My dad used to drive to trailheads to go running. On some level I never understood that. Why not run to the trailhead to get more exercise? As a runner, I know now how it feels to be wasting away on sidewalks and at intersections when the only place you want to be is in the mountains. Running is more than the sum of the exercise that you put in. It's a peaceful feeling of being alone in a setting that you enjoy.
The year of our new car is 2007. Jena pointed out that it's significantly newer than either of the cars that we had back in America. Mine a 1998 and her's a 2000. 2007. Was it a good year for cars?
In 2007, I drove my mom's white minivan back to college during the middle of our winter break. I drove through a snowstorm. When I got to my house in Colorado, I got snowed in and only braved the road once to pick up a friend at the airport. He bought me dinner and suggested that I get out of the house more.
During the second half of my senior year of college (2007), I used the car to drive to Classic literature readings at a professor's house. I drove to concerts in Denver. I eventually packed up everything and set up a bed in the back. My plan was to drive back home to Utah overnight. I would pull to the side of the road and sleep in the back when I got tired. I never got tired. (Well, actually, I did, but I didn't stop driving.)
Toward the end of senior year, when all of us were talking in uncertain tones about their future plans, I decided to throw my plan to move to Denver into the wind. I would live in my minivan instead. I dropped my things at home, worked for a month, and on the Fourth of July, I took off on a road trip that involved touring through the West, eating canned vegetables straight from the can (my vegetable-hating father donated these foodstuffs to my cause), staying overnight at rest areas where I could find free electricity for my computer and free light to read by, and a visit to a sparsely attended family reunion Nantucket where I wondered what the hell I was doing and why I had left my only means of escape, my car, on the mainland, twenty-five miles away.
It was during this time that I spoke to a friend and decided to move to Portland, Oregon as soon as possible.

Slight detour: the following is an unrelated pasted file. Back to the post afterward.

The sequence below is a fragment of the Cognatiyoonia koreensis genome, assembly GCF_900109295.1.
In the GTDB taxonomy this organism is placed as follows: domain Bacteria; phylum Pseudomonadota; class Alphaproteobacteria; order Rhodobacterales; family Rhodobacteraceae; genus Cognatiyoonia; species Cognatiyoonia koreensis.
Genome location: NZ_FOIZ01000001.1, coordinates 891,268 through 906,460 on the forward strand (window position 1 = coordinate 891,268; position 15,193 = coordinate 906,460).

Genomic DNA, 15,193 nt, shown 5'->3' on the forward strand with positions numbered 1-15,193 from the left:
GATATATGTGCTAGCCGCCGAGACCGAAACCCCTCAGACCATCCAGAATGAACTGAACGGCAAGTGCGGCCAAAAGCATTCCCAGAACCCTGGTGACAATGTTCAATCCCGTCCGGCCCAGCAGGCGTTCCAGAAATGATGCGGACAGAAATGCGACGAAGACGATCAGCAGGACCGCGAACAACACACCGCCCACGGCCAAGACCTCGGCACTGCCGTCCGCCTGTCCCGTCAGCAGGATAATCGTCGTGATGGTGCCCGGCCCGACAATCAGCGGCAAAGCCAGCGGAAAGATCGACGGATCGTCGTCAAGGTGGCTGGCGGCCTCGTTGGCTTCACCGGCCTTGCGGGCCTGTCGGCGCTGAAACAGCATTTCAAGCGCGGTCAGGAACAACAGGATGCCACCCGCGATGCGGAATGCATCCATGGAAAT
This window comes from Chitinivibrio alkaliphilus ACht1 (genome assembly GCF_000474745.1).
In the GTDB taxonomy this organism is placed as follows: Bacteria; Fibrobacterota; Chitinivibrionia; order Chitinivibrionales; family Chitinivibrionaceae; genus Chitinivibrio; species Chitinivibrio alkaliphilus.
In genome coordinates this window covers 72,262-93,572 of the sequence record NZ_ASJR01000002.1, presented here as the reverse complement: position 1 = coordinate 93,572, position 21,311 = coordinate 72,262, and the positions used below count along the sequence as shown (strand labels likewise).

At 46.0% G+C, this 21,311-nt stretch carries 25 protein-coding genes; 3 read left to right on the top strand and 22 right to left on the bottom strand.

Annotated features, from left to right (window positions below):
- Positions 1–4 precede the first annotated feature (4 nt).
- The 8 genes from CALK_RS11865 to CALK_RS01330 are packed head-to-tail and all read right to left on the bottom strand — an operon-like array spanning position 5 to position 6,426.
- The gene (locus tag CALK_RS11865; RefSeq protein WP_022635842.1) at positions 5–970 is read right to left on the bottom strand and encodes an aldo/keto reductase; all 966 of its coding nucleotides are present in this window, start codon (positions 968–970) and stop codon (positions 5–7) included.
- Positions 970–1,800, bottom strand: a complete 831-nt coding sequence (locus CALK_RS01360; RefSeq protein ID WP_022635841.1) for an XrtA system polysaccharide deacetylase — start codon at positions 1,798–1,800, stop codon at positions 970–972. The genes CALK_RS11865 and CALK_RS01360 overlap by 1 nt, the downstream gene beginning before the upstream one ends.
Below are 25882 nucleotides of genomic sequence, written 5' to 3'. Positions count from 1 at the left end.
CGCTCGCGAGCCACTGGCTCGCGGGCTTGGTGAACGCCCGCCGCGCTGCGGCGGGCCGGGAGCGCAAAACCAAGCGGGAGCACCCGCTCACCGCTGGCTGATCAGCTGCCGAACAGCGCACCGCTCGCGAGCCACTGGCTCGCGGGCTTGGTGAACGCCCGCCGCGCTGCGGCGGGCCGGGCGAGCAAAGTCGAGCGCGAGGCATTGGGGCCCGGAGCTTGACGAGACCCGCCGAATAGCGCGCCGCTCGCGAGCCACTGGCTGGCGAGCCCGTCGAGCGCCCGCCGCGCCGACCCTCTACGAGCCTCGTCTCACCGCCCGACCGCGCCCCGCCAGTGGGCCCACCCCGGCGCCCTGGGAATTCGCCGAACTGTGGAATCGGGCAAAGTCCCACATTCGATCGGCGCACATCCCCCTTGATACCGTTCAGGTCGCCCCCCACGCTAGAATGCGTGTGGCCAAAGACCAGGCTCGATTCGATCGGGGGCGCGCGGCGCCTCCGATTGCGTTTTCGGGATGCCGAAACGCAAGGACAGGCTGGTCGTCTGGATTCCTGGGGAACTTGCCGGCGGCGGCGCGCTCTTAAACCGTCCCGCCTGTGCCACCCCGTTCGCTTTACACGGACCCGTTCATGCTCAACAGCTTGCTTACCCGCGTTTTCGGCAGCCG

Then, before the year ended, I decided to move from Portland, down to the sunnier climes of Arizona. I met up with my parents in Utah, and I happily volunteered to transport our family dog Walter to Arizona where he and I would live together in Flagstaff.
While driving through the winter barrenness of Utah, an hour or two or three south of Provo, I looked into the sky and saw a metallic object. I fixed my eyes on it as I drove. It remained stationary in the sky. Slowing from 75 miles per hour, I pulled over on the highway and stopped. I pushed past Walter who was copiloting my minivan, and when I looked into the sky again the object was gone.
I almost swore it was a UFO. Then I called my father. He said that it wasn't unusual for the military to potentially fly experimental aircraft over that part of the country. And besides, B2s can do crazy things like like practically hover in the sky. My UFO became a possible IFO. Not nearly as interesting.
So yes, 2007 was a good year for cars. It was a good year for my minivan, anyway. My minivan kept running until 2014 when I sold for 800 dollars to a solid guy in Flagstaff who promised that he'd try to keep it running until it reached three hundred thousand miles. Now that's a car. (It needed about twelve hundred dollars of repairs, but I think they guy actually did them.)
All of this has very little bearing, I realize, on my new car, but we will take it on new adventures. Our adventures may not be as reckless as running around the US from coast to coast while sleeping in the back (I want to keep my money in better shape than that). But I'll be happy if once in a while the car gets us out into the world where we can feel that 1950s sense of freedom, empowerment, and wind-blowing-in-your-hair mobility.